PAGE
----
A Knight of Ghosts and Shadows by Poul Anderson. Chapter 5, 6


Flandry’s office, if that was the right name for it, seemed curiously

spare amidst the sybaritic arrangements Kossara had observed elsewhere

aboard. She wondered what his private quarters were like. But don’t ask.

He might take that as an invitation. Seated in front of the desk behind

which he was, she made her gaze challenge his.

“I know this will be painful to you,” he said. “You’ve had a few days to

rest, though, and we must go through with it. You see, the team that

‘probed you appears to have made every imaginable blunder and maybe

created a few new ones.” She must have registered her startlement, for

he continued, “Do you know how a hypnoprobe works?”

Bitterness rose in her. “Not really,” she said. “We have no such vile

thing on Dennitza.”

“I don’t approve either. But sometimes desperation dictates.” Flandry

leaned back in his chair, ignited a cigarette, regarded her out of eyes

whose changeable gray became the hue of a winter overcast. His tone

remained soft: “Let me explain from the ground up. Interrogation is an

unavoidable part of police and military work. You can do it on several

levels of intensity. First, simple questioning; if possible, questioning

different subjects separately and comparing their stories. Next,

browbeating of assorted kinds. Then torture, which can be the crude

inflicting of pain or something like prolonged sleep deprivation. The

trouble with these methods is, they aren’t too dependable. The subject

may hold out. He may lie. If he’s had psychosomatic training, he can

fool a lie detector; or, if he’s clever, he can tell only a misleading

part of the truth. At best, procedures are slow, especially when you

have to crosscheck whatever you get against whatever other information

you can find.

“So we move on to narcoquiz, drugs that damp the will to resist. Problem

here is, first, you often get idiosyncratic reactions or nonreactions.

People vary a lot in their body chemistry, especially these days when

most of humanity has lived for generations or centuries on worlds that

aren’t Terra. And, of course, each nonhuman species is a whole separate

bowl of spaghetti. Then, second, your subject may have been immunized

against everything you have in your medicine chest. Or he may have been

deep-conditioned, in which case no drug we know of will unlock his


Between the shoulderblades, Kossara’s back hurt from tension. “What

about telepathy?” she snapped.

“Often useful but always limited,” Flandry said. “Neural radiations have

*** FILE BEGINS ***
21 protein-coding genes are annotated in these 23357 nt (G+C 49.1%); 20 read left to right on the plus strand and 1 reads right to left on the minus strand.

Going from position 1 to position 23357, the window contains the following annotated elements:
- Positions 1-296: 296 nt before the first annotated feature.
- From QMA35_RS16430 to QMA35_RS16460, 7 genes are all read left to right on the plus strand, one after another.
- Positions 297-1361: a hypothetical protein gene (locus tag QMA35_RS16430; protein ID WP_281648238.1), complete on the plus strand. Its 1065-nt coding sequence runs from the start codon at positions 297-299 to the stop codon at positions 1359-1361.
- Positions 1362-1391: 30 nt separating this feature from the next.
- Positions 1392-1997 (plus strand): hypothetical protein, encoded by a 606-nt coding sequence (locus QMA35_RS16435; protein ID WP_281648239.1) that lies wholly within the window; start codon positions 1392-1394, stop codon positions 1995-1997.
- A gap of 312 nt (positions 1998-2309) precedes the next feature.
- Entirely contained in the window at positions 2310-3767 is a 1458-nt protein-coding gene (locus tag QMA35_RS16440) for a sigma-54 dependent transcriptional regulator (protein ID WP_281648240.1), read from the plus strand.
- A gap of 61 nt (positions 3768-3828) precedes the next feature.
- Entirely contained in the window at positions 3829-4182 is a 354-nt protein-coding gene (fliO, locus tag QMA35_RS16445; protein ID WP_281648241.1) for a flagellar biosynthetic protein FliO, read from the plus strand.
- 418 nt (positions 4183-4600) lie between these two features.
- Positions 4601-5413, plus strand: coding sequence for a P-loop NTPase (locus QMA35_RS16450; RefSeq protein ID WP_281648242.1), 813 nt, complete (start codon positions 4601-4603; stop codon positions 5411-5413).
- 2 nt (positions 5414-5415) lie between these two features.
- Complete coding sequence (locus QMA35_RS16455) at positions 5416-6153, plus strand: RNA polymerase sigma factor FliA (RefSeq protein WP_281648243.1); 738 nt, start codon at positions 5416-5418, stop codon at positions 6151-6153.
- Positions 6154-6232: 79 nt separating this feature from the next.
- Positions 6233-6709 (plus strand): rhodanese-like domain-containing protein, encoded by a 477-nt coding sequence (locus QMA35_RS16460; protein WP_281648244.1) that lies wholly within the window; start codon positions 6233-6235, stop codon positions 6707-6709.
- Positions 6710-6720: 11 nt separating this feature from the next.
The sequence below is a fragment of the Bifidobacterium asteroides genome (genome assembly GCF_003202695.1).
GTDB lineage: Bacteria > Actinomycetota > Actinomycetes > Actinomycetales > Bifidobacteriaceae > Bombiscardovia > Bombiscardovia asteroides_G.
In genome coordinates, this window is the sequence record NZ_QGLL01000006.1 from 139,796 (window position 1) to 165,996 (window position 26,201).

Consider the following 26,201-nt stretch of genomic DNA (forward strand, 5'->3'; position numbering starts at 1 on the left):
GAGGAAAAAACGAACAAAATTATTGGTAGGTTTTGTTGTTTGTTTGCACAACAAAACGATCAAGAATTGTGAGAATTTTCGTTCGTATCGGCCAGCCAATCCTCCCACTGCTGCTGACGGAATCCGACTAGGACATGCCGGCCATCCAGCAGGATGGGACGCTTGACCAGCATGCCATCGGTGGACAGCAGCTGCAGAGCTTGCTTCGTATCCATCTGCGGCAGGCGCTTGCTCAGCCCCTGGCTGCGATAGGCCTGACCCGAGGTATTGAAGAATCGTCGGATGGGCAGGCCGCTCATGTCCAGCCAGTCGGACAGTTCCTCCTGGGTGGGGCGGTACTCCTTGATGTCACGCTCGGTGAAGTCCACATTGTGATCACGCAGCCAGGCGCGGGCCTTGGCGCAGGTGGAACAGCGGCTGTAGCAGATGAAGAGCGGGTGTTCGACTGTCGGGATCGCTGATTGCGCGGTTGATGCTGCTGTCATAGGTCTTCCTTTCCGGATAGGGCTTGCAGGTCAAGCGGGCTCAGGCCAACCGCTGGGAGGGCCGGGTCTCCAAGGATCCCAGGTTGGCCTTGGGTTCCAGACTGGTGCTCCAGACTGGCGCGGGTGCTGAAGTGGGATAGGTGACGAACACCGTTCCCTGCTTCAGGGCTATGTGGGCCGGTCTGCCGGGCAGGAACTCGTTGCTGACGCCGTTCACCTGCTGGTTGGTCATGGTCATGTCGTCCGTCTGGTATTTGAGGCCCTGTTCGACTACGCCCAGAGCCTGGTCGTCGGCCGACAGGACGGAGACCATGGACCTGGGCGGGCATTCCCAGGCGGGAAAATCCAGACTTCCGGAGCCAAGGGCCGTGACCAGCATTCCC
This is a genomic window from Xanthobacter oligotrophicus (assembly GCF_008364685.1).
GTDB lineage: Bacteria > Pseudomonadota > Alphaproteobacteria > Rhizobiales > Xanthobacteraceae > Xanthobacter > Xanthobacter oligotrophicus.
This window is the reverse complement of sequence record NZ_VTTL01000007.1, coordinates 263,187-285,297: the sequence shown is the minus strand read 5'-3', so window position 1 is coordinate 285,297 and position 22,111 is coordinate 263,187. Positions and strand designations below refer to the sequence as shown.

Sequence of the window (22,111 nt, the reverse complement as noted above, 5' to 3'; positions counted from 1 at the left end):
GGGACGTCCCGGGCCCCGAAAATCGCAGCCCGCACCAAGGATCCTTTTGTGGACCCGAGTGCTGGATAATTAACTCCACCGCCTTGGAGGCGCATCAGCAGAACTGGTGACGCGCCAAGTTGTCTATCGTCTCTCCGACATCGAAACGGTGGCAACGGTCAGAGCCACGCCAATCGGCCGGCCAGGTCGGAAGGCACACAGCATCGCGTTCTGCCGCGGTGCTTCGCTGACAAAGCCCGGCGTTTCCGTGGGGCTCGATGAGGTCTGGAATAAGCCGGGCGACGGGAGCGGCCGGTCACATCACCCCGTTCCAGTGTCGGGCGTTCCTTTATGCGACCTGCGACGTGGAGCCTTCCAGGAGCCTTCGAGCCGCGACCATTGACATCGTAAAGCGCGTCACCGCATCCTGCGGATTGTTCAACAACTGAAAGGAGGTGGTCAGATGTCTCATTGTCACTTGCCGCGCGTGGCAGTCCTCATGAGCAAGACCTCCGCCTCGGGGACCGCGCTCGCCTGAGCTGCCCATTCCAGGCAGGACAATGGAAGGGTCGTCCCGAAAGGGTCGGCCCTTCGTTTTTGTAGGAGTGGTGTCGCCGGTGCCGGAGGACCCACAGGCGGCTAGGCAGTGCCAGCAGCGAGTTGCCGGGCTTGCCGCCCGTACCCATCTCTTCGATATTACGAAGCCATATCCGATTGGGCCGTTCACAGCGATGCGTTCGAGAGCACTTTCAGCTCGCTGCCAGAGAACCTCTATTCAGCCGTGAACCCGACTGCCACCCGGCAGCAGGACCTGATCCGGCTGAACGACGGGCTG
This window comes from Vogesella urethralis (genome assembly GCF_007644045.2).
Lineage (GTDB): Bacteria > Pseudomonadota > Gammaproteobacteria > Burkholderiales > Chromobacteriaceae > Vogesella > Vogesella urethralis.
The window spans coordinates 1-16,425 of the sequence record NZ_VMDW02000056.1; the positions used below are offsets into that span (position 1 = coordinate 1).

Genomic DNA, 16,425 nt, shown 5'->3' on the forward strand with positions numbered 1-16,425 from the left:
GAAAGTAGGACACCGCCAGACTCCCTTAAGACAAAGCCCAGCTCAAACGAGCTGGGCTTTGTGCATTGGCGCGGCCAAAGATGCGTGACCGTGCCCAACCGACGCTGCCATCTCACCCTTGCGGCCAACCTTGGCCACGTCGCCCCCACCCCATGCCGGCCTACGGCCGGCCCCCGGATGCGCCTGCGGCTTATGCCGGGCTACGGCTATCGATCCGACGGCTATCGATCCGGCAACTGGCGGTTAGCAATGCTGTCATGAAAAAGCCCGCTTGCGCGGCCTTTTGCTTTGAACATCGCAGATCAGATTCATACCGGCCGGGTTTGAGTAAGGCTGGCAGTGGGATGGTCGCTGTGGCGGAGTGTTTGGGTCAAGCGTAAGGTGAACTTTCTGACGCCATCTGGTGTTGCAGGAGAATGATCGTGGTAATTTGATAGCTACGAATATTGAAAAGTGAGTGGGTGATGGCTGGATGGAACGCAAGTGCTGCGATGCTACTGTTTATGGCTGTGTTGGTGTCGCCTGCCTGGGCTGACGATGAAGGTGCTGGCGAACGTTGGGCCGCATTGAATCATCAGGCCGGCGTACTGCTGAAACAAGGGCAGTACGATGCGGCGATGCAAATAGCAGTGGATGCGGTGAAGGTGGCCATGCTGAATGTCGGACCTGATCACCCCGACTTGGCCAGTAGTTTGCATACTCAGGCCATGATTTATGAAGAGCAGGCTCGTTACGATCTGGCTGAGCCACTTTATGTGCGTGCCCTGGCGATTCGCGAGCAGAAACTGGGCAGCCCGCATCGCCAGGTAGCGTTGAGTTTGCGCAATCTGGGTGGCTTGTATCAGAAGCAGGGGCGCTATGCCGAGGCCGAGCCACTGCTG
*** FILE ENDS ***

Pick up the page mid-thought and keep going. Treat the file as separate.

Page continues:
a low rate of information conveyance. And the receiver has to know the

code the sender is using. For instance, if I were a telepath, and you

concentrated on thinking in Serbic, I’d be as baffled as if you spoke

aloud. Or worse, because individual thought patterns vary tremendously,

especially in species like ours which don’t normally employ telepathy. I

might learn to read your mind–slowly, awkwardly, incompletely at

best–but find that everybody else’s was transmitting gibberish as far

as I was concerned. Interspecies telepathy involves still bigger

difficulties. And we know tricks for combatting any sort of brain

listener. A screen worn on the head will heterodyne the outgoing

radiation in a random fashion, make it absolutely undecipherable. Or,

again, training, or deep conditioning, can be quite effective.”

He paused. Wariness crossed his mobile countenance. “There are

exceptions to everything,” he murmured, “including what I’ve said. Does

the name Aycharaych mean anything to you?”

“No,” she answered honestly. “Why?”

“No matter now. Perhaps later.”

“I am a xenologist,” Kossara reminded him. “You’ve told me nothing new.”

“Eh? Sorry. Unpredictable what somebody else does or does not know about

the most elementary things, in a universe where facts swarm like gnats.

Why, I was thirty years old before I learned what the Empress Theodora

used to complain about.”

She stared past his smile. “You were going to describe the hypnoprobe.”

He sobered. “Yes. The final recourse. Direct electronic attack on the

brain. On a molecular level, bypassing drugs, conditionings, anything.

Except–the subject can have been preconditioned, in his whole organism,

to die when this happens. Shock reaction. If the interrogation team is

prepared, it can hook him into machines that keep the vital processes

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